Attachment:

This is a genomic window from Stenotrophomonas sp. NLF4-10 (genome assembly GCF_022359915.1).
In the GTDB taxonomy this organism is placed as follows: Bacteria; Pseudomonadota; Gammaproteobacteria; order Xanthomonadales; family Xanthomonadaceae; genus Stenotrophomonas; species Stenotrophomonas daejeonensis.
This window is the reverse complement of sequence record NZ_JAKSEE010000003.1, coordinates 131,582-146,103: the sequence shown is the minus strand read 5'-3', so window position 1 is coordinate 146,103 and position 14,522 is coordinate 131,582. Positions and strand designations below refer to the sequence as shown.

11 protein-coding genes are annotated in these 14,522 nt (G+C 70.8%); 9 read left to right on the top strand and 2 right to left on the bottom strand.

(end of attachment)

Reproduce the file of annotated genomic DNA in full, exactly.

This is a genomic window from Stenotrophomonas sp. NLF4-10 (genome assembly GCF_022359915.1).
In the GTDB taxonomy this organism is placed as follows: Bacteria; Pseudomonadota; Gammaproteobacteria; order Xanthomonadales; family Xanthomonadaceae; genus Stenotrophomonas; species Stenotrophomonas daejeonensis.
This window is the reverse complement of sequence record NZ_JAKSEE010000003.1, coordinates 131,582-146,103: the sequence shown is the minus strand read 5'-3', so window position 1 is coordinate 146,103 and position 14,522 is coordinate 131,582. Positions and strand designations below refer to the sequence as shown.

11 protein-coding genes are annotated in these 14,522 nt (G+C 70.8%); 9 read left to right on the top strand and 2 right to left on the bottom strand.